Parents’ and Therapist’s Nightmare
HERE IS THE TRANSCRIPT OF AN EMAIL I RECEIVED TODAY AND MY RESPONSE:
Dear Dr. Mayer, several years ago you greatly helped our son with therapy. I am writing to you because I am concerned about the therapy he is now receiving in XXXXXXXXX from a therapist as well as from a psychiatrist who has prescribed him Adderol and Clonazepam medicines which I believe to be harming him. Since he has been on these medicines he has not been able to sleep, has lost a lot of weight and his behaviors are not right. He fought with his younger brother and almost bit his ear and when confronted with this behavior he stated that he was snorting the adderol given to him because he felt so broken now inside since being on meds and was not able to sleep for days. Another incident involved a posting on his xxxxxxxxxxx page which was worrisome to say the least. I know that since he is an adult legally I have no right to confront the doctors down in xxxxxxx but I believe they are doing him a great disservice with the medicines they are giving him. It’s like these pills have changed him and he still uses alcohol while on them which I know is making these symptoms worse. Any information as to what action I could take to inform the doctors of what I perceive to be a scary situation would help tremendously. If you cannot answer my concerns, I will understand. Your counseling helped xxxxxxx very much as a teenager, but now he is getting worse and I believe it to be the medicine that he is being given. Very Truly, xxxxxxxxxx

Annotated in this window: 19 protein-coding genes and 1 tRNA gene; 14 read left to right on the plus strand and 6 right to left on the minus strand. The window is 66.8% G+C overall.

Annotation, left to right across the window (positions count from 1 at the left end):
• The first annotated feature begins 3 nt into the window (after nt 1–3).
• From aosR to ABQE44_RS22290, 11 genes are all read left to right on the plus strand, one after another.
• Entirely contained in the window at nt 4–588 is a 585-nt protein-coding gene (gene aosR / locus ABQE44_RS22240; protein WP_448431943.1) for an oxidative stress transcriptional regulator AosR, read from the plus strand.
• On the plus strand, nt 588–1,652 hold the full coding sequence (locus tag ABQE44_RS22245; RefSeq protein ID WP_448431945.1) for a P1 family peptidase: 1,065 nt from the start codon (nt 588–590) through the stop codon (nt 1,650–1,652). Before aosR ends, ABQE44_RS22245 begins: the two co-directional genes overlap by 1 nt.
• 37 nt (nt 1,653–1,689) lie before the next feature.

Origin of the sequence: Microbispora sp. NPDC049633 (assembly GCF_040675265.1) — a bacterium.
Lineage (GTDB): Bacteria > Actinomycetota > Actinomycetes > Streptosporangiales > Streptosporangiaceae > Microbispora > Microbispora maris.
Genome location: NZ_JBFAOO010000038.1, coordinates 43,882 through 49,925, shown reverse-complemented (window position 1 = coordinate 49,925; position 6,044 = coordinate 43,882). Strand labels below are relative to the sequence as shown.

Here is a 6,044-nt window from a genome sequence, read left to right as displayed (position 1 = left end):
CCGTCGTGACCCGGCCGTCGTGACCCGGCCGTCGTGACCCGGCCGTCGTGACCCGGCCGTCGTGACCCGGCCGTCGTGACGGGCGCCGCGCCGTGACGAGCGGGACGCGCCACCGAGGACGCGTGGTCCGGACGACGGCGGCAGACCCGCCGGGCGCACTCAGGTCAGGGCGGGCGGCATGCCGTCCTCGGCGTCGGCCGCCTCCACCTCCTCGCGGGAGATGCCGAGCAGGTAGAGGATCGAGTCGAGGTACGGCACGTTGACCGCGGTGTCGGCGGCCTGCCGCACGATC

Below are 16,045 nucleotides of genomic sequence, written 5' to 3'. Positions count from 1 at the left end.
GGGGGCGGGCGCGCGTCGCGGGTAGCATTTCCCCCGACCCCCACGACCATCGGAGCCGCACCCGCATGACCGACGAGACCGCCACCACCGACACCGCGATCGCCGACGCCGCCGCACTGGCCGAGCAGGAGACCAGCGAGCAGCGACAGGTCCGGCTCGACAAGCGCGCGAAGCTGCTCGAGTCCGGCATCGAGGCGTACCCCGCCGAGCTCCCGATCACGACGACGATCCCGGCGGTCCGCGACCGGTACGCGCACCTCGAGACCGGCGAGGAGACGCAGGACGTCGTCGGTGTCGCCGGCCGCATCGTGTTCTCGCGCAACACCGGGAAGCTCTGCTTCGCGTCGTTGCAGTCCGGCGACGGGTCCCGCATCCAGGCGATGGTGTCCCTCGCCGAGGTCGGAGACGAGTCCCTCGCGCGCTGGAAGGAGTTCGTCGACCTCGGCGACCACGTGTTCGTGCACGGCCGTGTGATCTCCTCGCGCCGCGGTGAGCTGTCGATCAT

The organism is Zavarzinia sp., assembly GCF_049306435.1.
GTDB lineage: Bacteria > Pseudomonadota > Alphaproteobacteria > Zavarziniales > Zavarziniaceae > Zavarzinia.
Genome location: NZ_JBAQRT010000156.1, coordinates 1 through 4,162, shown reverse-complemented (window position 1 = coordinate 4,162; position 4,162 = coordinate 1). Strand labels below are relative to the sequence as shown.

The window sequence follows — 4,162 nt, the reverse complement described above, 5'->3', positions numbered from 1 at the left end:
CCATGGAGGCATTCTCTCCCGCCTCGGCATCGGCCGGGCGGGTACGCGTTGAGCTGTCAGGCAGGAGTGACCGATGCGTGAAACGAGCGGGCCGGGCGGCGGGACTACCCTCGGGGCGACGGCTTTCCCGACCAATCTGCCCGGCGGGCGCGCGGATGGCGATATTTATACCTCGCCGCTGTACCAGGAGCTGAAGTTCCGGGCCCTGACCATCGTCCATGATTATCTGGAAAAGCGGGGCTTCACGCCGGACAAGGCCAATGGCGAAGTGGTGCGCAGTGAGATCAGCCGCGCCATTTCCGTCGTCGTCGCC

Dear Mrs. XXXXXXX
I remember xxxxxx fondly. He was a very bright, intellectual young man with a tremendous future. I recall he went to xxxxxxx for college and he was excited about his studies.
Here’s what often occurs in cases such as xxxxxxxxx. He may be seeing a therapist who doesn’t understand young people and xxxxxxxx can be intense in his intellectual fervor and passion for causes and ideas. When I was treating him he was very passionate about making a positive change in society and he aspired to a career in politics-all done the “right” socially appropriate way. That’s why he went to Xxxxxxxx University and majored in xxxxxxxx. That zeal and his great abilities both intellectually and persuasively can make him seem scary to a novice therapist. What happens is that the therapist gets uncomfortable with the intensity of the young person’s emotions and automatically refers the patient to a physician/psychiatrist to get medications to calm the intensity. But, both providers seem to be incapable of understanding and coping with the intensity of xxxxxxx expression of emotion. What happens is that the medications place controls on xxxxxxxx’s emotions and therefore his thoughts and actions, so the young person’s spirit is broken, those qualities that so made xxxxxxx who he is are now inaccessible-his intellect, his zeal, his passion to help others.
I realize that because he is legally an adult and you feel helpless, but there are things you can do. Try and contact the psychiatrist and the therapist and give them the data, the facts on how xxxxxxxx is acting on the meds. I would both email this and send it in a certified letter to emphasize the seriousness of what the family is witnessing. I would also look for other mental health providers in that area who may be more expert on the care of an intellectual, passionate young adult. I can help you search for them. If there is any other way I can help, I would be glad to do so. I can also offer a phone consult with you and dad and xxxxxx and/or with xxxxxxx privately.
Dr. John Mayer